Biff America: Setting the bar low
January 18, 2013
The pressure was on. All eyes at the gym were on me. Many months before, while rehabbing a broken shoulder, I made a bold prediction, and now was the day of reckoning. I availed myself to the best coaching available (or the best coaching that I could get for free) and even considered taking performance-enhancing drugs but was afraid that it might shrink my hairline, enlarge my ego and little else.
It was the day before my birthday and thus my last chance to conclude my stated goal of 100 non-stop pushups before I turned a year older. There was a crowd around me as I warmed up.
Actually most of that is not true.
Yes it was the day before my birthday. Yes, it was my last chance to reach a goal I have been shooting for and bragging about since I injured my shoulder a couple years back. But there were no eyes on me and certainly no crowd; I was just one person among many others, both younger and older, lying on the floor … stretching.
I was giving myself a pep talk and getting ready when I glanced over to see a buff-looking dude across the room stacking several sturdy boxes one on top of the other. He got them to about 5 feet, about the height of his chest. It was almost as if he was making a desk for himself allowing him to read or write while standing up.
My internal pep talk got distracted by my trying to figure out what the heck that young guy was doing. And then, he gave a slight bend in his legs and leaped straight up in the air and landed easily on top of the 5-foot-high stacked boxes. He then lightly jumped back down, bent his legs and immediately sprung back up and landed standing up on top of the topmost box. He did this about 10 times in quick succession.
I was astounded. It was like he had springs in his legs. Now, granted, he was about the same age as my sweat socks, but what he was doing was simply amazing. I’m not sure I could have done that at any age.
Another man might have been made to feel insecure or even inferior witnessing such an astonishing feat of athleticism. Not me, because I’m of the mindset that it is a blessing just to be average.
Especially in this country where average is healthy, well fed, safe, free and comfortable. Now, granted, there are many in America who are none of the above. But when you compare the average American’s situation with much of the rest of the world, or even the fate of this nation’s citizens as recently as 50 years ago, we are doing fairly well. I feel it is a good lesson in perspective to compare yourself – not to the best – but to the average.
You can pick your preferred affirmation from a host of quotes and slogans like, “The best is the enemy of the good,” (Voltaire). Or “I cried because I had no shoes until I met a man who had no feet,” (Anonymous). Or, “Quit your damn bellyaching, I have to wake up every morning next to you and you don’t hear me complaining,” (my wife).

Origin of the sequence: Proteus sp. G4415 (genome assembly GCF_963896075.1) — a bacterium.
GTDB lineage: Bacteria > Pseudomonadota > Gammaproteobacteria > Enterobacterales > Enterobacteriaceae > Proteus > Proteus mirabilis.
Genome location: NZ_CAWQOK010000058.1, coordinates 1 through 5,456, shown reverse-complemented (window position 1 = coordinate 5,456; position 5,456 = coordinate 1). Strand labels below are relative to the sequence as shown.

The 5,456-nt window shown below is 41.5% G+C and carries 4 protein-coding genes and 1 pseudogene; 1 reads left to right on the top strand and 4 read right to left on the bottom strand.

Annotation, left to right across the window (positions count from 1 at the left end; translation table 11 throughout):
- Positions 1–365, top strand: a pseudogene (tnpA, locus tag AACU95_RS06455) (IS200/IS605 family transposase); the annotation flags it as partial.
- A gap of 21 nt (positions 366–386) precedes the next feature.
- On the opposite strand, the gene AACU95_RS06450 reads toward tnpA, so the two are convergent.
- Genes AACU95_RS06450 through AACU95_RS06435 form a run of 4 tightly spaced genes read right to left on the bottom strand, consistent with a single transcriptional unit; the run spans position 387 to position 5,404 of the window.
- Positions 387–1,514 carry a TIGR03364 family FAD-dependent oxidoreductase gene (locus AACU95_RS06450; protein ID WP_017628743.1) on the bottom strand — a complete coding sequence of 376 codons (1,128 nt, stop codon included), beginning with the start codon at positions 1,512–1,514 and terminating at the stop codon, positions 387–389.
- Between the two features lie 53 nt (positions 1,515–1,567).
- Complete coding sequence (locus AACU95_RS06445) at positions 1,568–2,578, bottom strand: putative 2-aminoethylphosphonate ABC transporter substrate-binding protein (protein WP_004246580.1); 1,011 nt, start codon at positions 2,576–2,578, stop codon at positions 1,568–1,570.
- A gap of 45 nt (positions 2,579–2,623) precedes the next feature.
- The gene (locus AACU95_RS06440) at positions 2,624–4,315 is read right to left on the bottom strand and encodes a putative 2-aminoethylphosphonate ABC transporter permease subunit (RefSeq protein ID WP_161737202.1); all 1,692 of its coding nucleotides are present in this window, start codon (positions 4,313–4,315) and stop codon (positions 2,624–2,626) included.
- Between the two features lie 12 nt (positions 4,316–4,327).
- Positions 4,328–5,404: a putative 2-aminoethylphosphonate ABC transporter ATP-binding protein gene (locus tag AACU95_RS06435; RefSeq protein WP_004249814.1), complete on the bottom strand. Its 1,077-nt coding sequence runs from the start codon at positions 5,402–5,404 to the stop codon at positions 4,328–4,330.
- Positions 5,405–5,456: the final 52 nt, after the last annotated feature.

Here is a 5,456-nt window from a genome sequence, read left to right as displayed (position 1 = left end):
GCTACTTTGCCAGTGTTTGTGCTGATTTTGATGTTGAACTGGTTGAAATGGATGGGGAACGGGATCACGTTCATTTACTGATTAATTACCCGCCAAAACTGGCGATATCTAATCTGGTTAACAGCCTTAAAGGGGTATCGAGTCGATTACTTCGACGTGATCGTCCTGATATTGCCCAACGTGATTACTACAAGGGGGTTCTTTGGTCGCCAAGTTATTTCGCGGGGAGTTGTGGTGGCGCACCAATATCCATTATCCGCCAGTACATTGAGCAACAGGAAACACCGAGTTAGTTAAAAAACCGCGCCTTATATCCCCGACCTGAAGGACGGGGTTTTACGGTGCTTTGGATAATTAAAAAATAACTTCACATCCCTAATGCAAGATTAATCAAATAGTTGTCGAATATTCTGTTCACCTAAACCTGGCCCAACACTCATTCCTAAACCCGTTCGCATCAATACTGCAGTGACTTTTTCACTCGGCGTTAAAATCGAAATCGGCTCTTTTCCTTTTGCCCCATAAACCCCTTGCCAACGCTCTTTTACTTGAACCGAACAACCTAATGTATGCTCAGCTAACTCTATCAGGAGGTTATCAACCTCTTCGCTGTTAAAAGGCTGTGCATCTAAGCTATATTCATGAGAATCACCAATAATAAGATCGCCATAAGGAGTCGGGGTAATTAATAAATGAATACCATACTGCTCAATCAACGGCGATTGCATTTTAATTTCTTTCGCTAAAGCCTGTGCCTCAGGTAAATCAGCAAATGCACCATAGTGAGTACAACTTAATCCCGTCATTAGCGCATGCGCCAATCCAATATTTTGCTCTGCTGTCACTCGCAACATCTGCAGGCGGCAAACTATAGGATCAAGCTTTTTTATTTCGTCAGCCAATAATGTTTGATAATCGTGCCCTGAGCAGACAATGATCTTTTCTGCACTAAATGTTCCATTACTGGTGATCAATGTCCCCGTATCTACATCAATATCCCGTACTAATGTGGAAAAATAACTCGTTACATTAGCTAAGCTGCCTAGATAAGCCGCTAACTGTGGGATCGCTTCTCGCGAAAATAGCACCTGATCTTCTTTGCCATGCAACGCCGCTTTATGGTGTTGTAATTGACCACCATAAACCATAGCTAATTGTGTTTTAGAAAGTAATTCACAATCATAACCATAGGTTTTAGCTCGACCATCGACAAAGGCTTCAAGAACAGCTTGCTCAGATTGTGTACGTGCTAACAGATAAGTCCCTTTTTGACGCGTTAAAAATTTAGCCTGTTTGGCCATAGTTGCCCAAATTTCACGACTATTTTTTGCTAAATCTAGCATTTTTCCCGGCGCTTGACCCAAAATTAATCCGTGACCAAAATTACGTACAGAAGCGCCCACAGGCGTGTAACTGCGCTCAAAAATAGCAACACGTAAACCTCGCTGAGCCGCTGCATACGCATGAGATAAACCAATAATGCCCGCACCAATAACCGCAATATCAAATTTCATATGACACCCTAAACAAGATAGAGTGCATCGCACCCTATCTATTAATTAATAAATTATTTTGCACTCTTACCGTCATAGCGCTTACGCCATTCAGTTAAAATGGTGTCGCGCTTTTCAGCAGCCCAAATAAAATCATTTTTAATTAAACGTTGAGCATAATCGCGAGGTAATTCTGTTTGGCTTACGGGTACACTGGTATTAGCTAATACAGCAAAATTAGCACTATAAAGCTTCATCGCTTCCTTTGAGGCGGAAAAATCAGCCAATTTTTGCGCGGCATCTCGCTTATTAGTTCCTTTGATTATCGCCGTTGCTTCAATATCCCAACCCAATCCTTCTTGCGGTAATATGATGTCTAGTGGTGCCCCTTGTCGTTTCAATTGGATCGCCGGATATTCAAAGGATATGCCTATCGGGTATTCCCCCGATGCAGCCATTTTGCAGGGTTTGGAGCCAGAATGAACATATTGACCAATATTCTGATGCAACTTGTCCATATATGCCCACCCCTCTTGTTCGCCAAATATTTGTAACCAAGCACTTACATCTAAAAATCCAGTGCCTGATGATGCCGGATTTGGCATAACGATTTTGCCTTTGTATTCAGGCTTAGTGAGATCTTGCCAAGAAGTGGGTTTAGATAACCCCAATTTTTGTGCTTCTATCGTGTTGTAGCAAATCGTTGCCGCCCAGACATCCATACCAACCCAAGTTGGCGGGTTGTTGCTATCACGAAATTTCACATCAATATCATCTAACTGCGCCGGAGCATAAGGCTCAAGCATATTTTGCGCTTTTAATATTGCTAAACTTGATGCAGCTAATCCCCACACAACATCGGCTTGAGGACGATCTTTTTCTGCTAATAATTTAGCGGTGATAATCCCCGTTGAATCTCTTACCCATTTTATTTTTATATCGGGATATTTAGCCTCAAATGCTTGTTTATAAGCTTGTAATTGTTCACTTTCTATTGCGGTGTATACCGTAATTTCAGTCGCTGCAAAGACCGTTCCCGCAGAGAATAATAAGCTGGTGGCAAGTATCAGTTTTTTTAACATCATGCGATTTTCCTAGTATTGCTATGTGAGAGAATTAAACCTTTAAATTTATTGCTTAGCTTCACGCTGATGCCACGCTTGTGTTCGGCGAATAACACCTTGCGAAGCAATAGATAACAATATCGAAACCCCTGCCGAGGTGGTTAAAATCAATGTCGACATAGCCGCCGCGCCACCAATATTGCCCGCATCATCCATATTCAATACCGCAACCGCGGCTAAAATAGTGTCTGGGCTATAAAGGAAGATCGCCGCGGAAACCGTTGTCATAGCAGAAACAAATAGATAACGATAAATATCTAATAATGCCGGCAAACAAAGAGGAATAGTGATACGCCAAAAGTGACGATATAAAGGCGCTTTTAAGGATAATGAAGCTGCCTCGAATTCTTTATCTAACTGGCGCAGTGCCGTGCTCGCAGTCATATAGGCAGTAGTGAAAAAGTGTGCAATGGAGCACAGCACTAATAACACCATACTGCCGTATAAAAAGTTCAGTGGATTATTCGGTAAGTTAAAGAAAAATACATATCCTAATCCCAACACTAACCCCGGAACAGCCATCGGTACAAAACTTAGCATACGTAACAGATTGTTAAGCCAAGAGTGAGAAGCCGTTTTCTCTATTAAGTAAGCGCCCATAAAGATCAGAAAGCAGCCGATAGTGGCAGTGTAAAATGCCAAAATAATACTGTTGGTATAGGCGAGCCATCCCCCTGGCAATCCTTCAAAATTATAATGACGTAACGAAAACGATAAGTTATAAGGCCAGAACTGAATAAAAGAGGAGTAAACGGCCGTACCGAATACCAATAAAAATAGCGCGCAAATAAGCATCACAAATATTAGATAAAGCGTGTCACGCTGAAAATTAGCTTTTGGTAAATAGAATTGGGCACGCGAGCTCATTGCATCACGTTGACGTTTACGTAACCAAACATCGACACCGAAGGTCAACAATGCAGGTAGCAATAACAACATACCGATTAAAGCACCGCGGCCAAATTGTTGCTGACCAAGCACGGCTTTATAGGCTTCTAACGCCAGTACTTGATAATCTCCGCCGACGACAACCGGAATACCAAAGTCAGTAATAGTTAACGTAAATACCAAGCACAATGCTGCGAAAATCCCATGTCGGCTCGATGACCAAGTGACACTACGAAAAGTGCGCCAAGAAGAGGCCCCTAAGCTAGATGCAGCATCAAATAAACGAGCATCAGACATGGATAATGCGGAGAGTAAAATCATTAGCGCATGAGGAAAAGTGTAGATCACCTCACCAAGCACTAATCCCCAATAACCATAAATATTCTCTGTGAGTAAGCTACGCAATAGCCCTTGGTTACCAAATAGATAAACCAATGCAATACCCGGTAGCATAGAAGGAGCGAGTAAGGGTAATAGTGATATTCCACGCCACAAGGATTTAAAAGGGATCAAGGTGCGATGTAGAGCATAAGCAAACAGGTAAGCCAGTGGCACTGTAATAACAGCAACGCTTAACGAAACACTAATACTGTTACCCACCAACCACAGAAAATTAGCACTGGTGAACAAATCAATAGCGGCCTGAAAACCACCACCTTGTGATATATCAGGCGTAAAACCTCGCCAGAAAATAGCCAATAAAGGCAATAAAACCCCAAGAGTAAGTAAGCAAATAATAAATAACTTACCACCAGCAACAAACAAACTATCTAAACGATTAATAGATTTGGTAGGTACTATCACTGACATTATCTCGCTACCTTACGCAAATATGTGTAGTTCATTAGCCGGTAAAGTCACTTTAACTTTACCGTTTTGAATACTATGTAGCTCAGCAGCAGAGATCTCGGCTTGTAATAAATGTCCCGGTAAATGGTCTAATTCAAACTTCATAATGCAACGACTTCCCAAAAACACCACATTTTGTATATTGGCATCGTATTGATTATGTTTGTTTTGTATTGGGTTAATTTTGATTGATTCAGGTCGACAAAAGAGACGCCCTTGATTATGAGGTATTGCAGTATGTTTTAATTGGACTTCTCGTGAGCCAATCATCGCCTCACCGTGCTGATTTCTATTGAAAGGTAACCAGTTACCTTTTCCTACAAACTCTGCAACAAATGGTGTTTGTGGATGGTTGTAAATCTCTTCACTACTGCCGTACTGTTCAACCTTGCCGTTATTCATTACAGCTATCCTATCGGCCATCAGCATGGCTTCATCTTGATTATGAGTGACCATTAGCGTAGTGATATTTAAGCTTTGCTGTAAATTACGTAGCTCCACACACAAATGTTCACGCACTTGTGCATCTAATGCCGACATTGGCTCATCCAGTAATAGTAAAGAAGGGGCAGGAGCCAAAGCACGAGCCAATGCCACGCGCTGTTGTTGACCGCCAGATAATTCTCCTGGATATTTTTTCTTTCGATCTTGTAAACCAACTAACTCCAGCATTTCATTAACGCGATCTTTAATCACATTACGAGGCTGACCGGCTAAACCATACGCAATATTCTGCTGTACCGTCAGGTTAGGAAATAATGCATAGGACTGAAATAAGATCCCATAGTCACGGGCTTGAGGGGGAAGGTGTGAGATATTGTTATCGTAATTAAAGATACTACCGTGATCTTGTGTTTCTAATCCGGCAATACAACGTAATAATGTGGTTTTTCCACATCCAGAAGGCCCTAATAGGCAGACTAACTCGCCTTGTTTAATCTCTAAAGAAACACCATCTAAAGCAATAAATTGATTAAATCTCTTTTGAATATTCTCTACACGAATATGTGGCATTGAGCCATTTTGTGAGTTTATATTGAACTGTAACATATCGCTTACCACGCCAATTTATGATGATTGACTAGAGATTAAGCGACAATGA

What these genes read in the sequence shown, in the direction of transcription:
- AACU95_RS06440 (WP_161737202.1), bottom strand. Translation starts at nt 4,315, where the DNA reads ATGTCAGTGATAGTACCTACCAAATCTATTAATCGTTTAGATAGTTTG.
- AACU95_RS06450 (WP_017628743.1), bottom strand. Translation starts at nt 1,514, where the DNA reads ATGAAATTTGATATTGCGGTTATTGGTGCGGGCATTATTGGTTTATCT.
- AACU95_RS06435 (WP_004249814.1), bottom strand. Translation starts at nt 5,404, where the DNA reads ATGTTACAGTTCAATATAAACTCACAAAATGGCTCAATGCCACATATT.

All expressions say pretty much the same thing: Be happy with what you have because many have much less and one of those persons wakes up every morning, next to me.
Much of circumstance is luck and genetics. Granted, hard work can produce comfort and wealth, but more important than either is health and outlook. In other words, though much of circumstance is luck and genetics, all of happiness is perspective. Be happy for what is offered because what might disappoint you would be a blessing to many others.
Would I like to have the athleticism to jump 5 feet in the air from a standing start? Sure. But do I consider myself more than lucky just to be healthy, living in a place I love, with a person I love in a nation that makes it that much easier than other nations? Absolutely.
I tore my eyes away as that kangaroo across the room was actually stacking more boxes. I had to leave soon and my birthday was rapidly approaching. I got down in pushup position and began my count 1… 2 … 3 … 4 … and on and on.
As I was leaving the gym heading home I bumped into Marika, a personal trainer who I have been badgering for free advice for over a year.
“How did you do” she asked, “did you get 100?”
When I told her I fell short, I noticed a look of both disappointment and relief – disappointment that I didn’t achieve my goal, relief that I would no longer be bugging her with my solicitations for training tips. I can only assume that my declaration of defeat, rather than admit I had decided to give myself another 12 months, did little to ease her conflicting emotions. The good news is, I’m used to being average and at my age, by my next birthday, I might forget the number.
Jeffrey Bergeron, under the alias of Biff America, can be seen on TV-8-Summit and read in several newspapers and magazines. He can be reached at firstname.lastname@example.org.